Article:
CMH calls governor’s proposed health care reforms ‘the right diagnosis, wrong prescription’

NORWICH – Taking an impending budget crisis into their own hands, officials at Chenango Memorial Hospital in Norwich last week invited local and state politicians in to see the potential effects firsthand.

“We wanted to give you a glimpse into where things might go,” said CMH CEO Dr. Drake Lamen as he addressed a boardroom full of staff and political figures last Thursday. Among those gathered were Assemblymen Cliff Crouch and Pete Lopez, City of Norwich Mayor Joe Maiurano, Board of Supervisors Chairman Dick Decker and a representative from the office of Sen. James Seward.



After some rough years in the late 1990s, when the financial picture was bleak for the local hospital, CMH has been able to maintain a narrow profit margin for about four years. But that may change if budget proposals made by Governor David Paterson come to fruition.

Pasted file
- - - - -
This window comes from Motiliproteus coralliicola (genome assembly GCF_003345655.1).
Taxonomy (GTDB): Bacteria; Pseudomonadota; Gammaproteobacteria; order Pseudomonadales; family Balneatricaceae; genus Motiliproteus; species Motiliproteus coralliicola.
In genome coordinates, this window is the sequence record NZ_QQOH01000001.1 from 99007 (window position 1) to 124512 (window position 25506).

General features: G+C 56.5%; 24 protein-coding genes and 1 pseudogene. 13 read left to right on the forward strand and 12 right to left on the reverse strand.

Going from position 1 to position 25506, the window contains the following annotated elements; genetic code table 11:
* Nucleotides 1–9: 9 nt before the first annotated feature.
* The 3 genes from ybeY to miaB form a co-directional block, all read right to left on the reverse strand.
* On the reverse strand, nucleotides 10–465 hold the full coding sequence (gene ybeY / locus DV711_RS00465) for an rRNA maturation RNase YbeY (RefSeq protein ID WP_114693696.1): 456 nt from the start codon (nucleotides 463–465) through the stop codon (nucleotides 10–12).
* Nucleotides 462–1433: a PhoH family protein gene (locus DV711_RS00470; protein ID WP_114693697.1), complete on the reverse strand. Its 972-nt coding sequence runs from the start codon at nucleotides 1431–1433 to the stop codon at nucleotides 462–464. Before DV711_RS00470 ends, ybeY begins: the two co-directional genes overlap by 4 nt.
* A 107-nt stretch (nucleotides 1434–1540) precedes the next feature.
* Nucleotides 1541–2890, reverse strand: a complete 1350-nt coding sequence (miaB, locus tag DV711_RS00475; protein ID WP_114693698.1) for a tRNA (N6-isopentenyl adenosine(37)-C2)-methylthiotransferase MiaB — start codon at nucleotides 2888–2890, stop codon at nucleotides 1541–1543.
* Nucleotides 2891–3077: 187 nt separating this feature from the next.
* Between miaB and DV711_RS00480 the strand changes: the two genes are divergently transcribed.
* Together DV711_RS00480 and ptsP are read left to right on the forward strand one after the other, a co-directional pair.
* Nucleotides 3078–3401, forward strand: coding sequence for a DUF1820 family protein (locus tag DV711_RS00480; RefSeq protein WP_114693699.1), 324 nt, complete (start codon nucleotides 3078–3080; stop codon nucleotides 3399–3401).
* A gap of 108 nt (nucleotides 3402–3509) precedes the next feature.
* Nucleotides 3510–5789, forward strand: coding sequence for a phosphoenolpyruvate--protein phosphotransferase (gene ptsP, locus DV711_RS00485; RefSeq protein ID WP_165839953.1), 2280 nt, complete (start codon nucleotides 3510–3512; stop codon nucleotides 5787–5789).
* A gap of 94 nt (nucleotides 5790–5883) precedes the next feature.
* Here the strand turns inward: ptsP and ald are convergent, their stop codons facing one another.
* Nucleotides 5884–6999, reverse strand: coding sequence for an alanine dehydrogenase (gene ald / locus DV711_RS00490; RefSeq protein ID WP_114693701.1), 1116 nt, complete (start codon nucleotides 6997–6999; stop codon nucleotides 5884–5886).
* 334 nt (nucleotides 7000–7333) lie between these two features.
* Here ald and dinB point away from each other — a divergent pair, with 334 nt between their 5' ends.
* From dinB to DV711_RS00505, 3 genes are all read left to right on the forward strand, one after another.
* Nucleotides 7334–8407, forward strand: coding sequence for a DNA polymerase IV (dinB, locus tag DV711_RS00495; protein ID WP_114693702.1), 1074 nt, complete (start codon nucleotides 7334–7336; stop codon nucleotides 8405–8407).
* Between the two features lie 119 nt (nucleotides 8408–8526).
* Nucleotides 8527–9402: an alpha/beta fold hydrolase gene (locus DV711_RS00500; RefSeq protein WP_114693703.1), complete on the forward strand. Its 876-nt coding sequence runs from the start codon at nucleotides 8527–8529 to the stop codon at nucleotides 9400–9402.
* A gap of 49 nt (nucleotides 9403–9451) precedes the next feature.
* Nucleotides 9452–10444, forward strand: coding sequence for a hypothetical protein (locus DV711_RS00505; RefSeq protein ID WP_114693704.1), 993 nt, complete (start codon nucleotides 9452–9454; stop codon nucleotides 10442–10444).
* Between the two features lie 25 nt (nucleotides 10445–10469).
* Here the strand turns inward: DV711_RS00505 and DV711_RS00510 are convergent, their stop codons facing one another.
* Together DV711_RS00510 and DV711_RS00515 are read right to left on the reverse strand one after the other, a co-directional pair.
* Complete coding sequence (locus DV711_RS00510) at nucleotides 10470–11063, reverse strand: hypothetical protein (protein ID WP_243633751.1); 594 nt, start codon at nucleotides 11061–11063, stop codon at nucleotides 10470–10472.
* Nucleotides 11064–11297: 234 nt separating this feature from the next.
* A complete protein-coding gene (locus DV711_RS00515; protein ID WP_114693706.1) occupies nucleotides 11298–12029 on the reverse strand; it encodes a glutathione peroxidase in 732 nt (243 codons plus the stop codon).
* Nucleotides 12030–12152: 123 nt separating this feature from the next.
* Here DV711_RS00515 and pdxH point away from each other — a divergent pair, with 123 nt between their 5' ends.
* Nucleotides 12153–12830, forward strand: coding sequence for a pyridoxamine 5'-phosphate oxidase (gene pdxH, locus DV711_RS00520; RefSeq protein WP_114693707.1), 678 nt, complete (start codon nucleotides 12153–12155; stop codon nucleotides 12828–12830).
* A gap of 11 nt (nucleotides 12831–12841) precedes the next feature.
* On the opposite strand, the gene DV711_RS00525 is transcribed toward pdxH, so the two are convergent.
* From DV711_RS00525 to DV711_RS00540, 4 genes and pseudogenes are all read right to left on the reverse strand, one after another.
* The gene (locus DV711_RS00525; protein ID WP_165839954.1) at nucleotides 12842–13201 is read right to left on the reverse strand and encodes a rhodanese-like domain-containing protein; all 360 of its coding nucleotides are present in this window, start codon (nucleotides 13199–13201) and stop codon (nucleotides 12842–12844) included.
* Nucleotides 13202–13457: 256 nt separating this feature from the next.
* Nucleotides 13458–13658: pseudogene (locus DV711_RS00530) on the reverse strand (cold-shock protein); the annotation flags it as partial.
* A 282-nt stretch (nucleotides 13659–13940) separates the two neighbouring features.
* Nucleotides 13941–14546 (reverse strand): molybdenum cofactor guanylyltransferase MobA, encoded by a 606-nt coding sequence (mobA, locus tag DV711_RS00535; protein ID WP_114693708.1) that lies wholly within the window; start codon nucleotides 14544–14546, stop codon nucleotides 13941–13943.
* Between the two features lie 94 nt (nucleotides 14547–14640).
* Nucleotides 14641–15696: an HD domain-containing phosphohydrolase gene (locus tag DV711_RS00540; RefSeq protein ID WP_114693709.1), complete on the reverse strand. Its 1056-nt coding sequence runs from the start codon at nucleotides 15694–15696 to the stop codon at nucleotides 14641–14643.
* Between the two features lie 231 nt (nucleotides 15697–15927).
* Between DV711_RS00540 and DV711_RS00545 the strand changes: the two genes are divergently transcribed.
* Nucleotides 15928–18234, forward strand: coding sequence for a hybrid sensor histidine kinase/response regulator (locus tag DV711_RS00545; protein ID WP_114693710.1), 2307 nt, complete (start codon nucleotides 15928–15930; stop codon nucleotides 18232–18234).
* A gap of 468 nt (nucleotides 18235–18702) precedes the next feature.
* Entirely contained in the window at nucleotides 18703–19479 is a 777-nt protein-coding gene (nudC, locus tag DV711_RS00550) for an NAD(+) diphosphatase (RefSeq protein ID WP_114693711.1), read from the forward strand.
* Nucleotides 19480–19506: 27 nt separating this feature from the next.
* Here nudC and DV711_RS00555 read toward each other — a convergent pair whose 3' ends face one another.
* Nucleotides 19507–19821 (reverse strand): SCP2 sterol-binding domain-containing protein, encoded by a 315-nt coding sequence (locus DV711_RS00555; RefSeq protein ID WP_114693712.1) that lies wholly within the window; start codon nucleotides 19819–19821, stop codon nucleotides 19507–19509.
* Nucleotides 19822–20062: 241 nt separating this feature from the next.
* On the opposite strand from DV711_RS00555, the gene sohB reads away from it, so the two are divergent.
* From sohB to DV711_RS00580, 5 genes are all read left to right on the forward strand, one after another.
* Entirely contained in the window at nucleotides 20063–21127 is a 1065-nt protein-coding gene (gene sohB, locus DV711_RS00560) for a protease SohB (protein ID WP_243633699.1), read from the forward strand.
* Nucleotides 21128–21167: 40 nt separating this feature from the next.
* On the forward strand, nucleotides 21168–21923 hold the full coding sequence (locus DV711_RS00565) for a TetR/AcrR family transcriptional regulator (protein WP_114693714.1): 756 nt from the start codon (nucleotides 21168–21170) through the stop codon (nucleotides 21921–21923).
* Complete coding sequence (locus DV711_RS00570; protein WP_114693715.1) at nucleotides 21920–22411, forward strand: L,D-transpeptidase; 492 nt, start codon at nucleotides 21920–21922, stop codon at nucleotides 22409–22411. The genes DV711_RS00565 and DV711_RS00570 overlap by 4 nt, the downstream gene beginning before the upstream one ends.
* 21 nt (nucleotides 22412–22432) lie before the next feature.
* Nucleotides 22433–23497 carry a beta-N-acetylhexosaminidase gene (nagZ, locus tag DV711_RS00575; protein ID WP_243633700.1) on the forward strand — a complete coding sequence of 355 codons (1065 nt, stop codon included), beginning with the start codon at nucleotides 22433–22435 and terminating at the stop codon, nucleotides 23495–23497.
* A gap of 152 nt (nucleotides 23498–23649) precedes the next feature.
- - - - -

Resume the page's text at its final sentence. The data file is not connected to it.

CMH’s Chief Financial Officer Bob McCarthy presented a sobering roundup of the hospital’s finances, and how proposed cuts would affect the local operation. “Since 2005, we’ve maintained a slim profit margin,” McCarthy said, “and in only one of those years have we exceeded the 4 percent generally considered necessary for reinvestment” in facilities and equipment. The hospital estimates a 1.5 percent profit margin for 2008.

But even that scant amount is in jeopardy in 2009 if Paterson’s proposals go through. “We’re looking at going from a $1.4 million net revenue down to $78,000,” McCarthy predicted. “The total impact would wipe out all the scratching and clawing we’ve been doing over the past five years with the stroke of a pen.”


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